Legislators are seeking to formally reinstate a long-debated cyber diplomacy office in the Department of State, giving it more power than department officials have called for in the past.

The move comes as part of a bill titled the Department of State Authorization Act of 2018, which covers a wide range of State Department authorities and already has bipartisan support, according to a news release.

“The Foreign Affairs Committee takes its responsibility to oversee and authorize the State Department seriously. By effectively investing in diplomacy and development, we can make America more prosperous and secure,” bill sponsor Rep. Ed Royce, R-Calif., said on the bill’s introduction.

The State Department previously had a Coordinator for Cyber Issues position responsible for the agency’s cyber policy, but the position was removed and the office surrounding it downgraded after the retirement of former Cyber Coordinator Christopher Painter in July 2017.

A September 2017 bill that sought to create an Office of Cyber Issues within the State Department passed the House in January 2018, and the State Department Authorization Act’s cyber provision appears to create a compromise between that legislation and State Department suggestions.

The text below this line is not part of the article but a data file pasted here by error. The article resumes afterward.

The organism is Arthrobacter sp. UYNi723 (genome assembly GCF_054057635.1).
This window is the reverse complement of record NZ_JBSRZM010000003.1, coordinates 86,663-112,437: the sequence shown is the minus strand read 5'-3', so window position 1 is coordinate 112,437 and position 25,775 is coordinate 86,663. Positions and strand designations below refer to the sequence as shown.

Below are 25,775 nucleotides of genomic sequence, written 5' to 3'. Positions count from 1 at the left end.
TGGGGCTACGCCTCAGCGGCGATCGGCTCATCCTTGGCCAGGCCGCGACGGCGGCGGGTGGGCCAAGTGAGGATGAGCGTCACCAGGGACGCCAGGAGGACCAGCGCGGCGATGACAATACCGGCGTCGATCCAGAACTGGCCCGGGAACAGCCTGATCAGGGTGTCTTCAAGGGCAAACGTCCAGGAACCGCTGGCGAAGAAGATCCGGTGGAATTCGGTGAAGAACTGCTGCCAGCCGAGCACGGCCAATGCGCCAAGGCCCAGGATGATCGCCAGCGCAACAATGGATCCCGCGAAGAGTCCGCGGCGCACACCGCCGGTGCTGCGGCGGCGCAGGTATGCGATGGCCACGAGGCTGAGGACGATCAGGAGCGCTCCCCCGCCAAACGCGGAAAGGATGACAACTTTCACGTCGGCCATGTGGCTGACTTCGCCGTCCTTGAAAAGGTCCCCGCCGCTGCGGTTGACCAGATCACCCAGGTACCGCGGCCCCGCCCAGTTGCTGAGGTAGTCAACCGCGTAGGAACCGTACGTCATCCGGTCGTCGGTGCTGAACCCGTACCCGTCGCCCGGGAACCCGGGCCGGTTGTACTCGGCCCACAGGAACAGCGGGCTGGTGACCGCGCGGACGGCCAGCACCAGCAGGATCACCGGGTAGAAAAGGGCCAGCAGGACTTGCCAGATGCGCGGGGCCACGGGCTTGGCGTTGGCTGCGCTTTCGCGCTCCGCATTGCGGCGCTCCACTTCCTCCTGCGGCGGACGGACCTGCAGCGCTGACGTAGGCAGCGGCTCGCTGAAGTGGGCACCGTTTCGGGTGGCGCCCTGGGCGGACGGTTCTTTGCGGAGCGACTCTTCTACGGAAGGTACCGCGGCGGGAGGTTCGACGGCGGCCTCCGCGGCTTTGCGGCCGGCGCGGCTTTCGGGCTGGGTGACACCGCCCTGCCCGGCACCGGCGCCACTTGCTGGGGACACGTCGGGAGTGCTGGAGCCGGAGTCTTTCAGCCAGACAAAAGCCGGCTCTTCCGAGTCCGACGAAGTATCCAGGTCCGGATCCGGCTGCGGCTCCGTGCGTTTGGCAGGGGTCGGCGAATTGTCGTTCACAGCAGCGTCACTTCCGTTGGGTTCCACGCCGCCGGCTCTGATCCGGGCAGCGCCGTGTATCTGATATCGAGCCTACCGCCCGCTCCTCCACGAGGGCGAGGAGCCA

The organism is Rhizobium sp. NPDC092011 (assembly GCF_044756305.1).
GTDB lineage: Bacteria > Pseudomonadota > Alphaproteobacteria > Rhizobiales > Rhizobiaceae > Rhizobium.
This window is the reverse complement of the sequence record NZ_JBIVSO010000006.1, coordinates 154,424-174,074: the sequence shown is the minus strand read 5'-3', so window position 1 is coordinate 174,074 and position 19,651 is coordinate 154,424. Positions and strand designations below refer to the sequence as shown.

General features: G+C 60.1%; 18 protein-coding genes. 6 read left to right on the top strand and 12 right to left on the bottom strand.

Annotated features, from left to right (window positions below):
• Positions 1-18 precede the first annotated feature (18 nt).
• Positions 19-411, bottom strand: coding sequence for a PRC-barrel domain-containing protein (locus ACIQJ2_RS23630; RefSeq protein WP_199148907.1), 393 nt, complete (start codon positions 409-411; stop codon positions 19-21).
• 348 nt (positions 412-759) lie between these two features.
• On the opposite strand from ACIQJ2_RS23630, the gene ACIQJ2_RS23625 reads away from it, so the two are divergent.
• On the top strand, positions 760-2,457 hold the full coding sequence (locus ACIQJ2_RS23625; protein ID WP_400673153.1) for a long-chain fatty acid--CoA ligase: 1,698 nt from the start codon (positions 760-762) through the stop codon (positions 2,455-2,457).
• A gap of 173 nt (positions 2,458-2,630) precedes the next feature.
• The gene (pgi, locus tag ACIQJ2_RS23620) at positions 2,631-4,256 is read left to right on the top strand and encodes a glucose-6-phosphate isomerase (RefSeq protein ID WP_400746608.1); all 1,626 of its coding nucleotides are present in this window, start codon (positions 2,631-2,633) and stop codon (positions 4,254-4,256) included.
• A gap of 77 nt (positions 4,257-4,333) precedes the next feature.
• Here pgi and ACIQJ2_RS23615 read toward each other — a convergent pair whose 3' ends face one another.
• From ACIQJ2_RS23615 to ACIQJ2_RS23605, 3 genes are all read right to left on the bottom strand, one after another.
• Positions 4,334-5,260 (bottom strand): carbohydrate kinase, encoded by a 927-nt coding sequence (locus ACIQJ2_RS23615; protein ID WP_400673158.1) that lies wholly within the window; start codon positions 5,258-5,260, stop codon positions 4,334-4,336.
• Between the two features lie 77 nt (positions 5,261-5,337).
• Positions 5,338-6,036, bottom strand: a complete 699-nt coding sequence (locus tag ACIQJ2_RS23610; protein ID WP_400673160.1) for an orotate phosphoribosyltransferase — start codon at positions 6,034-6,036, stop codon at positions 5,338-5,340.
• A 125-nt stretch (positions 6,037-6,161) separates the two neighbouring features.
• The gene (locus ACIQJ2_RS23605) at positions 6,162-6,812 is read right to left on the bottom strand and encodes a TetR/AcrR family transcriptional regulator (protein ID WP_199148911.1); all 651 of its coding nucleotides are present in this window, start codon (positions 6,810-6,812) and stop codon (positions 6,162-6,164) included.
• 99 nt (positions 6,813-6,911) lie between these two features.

In a February 2018 letter to Royce, former Secretary of State Rex Tillerson proposed creating a Bureau for Cyberspace and the Digital Economy that would combine the old Cyber Coordinator role with the Bureau of Economic Affairs’ Office of International Communications and Information Policy. The new bureau would be run by a Senate-confirmed assistant secretary that would report to the under secretary for economic growth, energy and the environment.

“This placement in the department’s structure will ensure close coordination with the other bureaus that report to the under secretary and focus on functional policy issues while closely coordinating with the private sector. It will also give the department the most effective platform from which to engage relevant global stakeholders,” Tillerson wrote.

Royce appears to have taken the suggestion for combining the two offices, but elevated the head of the office to an ambassador-level position.

Painter has been critical of the State Department’s attempts to keep the cyber office under the authority of the under secretary for economic growth, energy and the environment, saying that the economic focus of that office would limit the cyber position’s authority.

The Department of State Authorization Act is scheduled for House Foreign Affairs Committee markup April 26, 2018.